3. The psychic level of organization of a person is the most subject to controversy. Here we enter fully into the problem of "gender", understood as a set of characteristics in feeling and acting that are identified as "masculine" or "feminine". The psychic level is the most influenced by systems that are in the person's environment: culture and society. Here, it is true, power relations and hegemonic cultural patterns influence at any given moment, which explains, for example, the variations in the experience of motherhood and fatherhood in different cultures. However, the same rule of biological organization applies to the psychic: it admits variations, but it does not develop in the air. Just as we cannot suppose a psyche solely determined by biological bases, neither can we suppose a psyche solely determined by the cultural and social systemic environment. Both assumptions are errors that practically no one makes at the scientific level: there is a consensus that our way of feeling, thinking and acting is a product of biological and sociocultural factors; Some authors may find more weight to one or the other, but practically nobody, seriously, dispenses with one of these orders of factors. Since no subsystem of those that make up a person floats in the air, the psychic system appears as a transaction between biological and cultural systems, admitting variations that are not infinitely elastic, however. To the extent that on average almost all people show levels of variation in their biological bases that are not extreme and that, at least until now, our sociocultural environment provides positions (norms) for two sexes (male and female), the majority absolute number of people will be averagely masculine males and averagely feminine women. Again: the level of variation is important and here neither is the "perfect" coupling between the biological and psychic subsystems and the cultural patterns is anything but an exception, but on average the common is the norm.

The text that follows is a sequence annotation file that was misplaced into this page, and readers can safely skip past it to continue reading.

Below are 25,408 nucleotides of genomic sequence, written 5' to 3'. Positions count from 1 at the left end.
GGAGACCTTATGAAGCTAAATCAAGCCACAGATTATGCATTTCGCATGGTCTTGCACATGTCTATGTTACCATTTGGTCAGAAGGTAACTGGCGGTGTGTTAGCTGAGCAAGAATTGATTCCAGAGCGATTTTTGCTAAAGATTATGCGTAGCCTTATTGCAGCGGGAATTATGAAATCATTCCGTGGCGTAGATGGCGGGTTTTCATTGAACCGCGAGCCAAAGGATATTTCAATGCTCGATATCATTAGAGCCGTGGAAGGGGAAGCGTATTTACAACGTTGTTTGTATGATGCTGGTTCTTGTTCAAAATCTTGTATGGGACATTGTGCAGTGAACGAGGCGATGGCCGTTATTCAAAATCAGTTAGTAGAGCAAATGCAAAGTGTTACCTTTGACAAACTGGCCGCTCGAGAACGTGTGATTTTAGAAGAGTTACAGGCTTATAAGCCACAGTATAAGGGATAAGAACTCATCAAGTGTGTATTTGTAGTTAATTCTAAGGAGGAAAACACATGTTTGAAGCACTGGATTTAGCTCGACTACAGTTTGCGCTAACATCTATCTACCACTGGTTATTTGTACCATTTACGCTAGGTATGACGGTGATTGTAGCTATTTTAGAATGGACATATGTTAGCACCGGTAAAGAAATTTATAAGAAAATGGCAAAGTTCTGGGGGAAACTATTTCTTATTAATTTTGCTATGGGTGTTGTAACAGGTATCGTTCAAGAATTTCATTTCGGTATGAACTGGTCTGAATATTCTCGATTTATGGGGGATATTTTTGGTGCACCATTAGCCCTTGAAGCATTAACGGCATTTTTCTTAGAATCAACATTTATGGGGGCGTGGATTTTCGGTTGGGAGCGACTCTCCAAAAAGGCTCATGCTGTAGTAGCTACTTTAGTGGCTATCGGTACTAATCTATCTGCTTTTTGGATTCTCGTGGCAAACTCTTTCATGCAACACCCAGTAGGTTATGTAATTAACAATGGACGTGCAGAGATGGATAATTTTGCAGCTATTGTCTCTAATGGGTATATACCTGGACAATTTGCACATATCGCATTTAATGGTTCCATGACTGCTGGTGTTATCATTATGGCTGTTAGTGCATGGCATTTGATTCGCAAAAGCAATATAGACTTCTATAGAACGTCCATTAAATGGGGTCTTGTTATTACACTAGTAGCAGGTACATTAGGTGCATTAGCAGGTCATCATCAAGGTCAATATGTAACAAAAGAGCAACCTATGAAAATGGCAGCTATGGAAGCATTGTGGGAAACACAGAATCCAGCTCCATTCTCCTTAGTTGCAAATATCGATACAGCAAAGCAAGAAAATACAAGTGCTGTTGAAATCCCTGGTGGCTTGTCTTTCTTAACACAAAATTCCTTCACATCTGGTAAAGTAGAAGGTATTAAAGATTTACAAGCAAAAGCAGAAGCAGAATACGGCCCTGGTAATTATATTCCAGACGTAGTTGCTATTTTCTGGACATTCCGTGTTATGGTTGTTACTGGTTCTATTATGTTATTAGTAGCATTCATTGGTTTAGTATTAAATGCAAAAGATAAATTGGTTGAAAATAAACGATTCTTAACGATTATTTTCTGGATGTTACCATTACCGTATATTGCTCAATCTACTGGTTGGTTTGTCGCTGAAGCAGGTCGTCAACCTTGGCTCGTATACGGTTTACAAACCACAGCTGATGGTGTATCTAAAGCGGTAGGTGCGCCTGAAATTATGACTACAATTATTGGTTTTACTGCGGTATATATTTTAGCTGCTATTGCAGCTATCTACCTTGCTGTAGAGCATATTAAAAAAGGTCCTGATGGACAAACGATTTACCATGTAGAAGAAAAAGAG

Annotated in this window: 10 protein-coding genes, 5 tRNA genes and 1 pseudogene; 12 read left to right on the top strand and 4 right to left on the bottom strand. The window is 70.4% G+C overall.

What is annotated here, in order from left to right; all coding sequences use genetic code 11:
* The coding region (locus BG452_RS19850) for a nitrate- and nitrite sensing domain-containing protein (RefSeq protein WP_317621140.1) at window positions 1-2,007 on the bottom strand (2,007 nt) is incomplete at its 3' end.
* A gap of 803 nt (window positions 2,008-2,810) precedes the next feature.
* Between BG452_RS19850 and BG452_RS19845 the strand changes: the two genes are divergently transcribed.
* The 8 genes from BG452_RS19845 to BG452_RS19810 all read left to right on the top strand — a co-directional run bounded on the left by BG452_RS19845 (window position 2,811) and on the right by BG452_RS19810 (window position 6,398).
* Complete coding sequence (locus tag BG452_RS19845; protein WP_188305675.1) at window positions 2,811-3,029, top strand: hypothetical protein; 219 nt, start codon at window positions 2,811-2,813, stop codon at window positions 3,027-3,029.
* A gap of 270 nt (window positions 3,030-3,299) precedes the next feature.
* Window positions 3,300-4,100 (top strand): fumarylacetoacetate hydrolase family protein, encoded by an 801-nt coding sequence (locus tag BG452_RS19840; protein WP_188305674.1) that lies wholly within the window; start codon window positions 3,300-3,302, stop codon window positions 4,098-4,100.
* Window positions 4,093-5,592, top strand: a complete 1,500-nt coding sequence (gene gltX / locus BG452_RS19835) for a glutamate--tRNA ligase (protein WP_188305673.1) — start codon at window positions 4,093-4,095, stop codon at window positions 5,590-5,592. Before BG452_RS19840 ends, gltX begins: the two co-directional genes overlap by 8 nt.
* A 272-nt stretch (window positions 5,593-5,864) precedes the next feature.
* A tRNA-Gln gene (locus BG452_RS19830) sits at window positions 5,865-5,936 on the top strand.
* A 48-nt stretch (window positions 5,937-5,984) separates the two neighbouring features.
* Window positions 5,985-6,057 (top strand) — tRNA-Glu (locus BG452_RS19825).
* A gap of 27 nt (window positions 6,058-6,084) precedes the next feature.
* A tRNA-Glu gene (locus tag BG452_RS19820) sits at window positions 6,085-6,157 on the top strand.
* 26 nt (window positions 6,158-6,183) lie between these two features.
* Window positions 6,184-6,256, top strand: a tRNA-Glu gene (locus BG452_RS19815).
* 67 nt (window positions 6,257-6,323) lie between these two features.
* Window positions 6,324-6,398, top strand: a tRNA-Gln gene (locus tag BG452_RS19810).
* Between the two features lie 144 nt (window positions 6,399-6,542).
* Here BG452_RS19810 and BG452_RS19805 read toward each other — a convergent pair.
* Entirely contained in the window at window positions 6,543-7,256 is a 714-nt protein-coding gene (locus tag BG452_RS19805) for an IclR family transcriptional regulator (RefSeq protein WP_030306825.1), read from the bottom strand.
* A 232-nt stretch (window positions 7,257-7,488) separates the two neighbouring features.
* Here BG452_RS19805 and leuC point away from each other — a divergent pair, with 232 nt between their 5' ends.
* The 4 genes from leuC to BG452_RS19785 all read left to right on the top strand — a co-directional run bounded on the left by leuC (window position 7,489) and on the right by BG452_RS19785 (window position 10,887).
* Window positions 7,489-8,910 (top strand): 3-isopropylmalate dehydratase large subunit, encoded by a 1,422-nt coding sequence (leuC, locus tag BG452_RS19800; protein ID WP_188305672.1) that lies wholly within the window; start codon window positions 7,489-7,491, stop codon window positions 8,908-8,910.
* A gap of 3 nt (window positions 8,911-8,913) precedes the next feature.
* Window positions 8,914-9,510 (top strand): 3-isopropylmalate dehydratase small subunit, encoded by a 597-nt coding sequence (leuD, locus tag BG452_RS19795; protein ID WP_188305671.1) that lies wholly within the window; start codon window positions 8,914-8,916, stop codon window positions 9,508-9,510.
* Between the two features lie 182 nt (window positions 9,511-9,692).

4. Heterosexual women and men are more abundant not because of an imposition of a supposed "patriarchy" or a "phonophalogocentric" culture, but because the mutual adjustment in the coupling of the sub-systems that make up a person and in turn the mutual The fit between the person and the cultural system tends to produce those overriding results. Even if we go to variations, this same phenomenon explains why, for example, in the field of sexual attraction, there are more bisexuals than homosexuals.

5. This way that the systems that make and are the environment of a person work also explains that the vast majority of adolescents who wish to make a transition towards the other biological sex, after adolescence and the identity crises that it usually implies , tend to reverse this "gender dysphoria" and reconcile themselves with their biological sex, that is, with nothing less than their body, and with most of the cultural traits that make up their gender, beyond their preferences in terms of to sexual attraction. This does not mean that effectively for some people transsexuality is not a "solution" in terms of generating internal coherence and personal well-being, but it does mean that it is a statistically negligible phenomenon and that the "trans" experience cannot be extrapolated to all the population, to the point of making it seem that the most common biological and psychic configurations are an aberration and what is expected is the universalization of the fantasy of free and capricious flow between genders and sexes.

6. Paradoxically, scientific studies on the biological bases of transsexuality have not only not been ruled out but they continue and point, among other factors, to genetic variations. In other words, even transsexuality would have a biological basis and, without detriment to the influences of the cultural system, it could be assimilated to one more variation, albeit statistically negligible, in the conformation of the person based on their different levels of biological organization. In any case, what should be more prudent is, while weighing cultural factors, not denying the weight of biological factors, although thinking this is politically incorrect for some.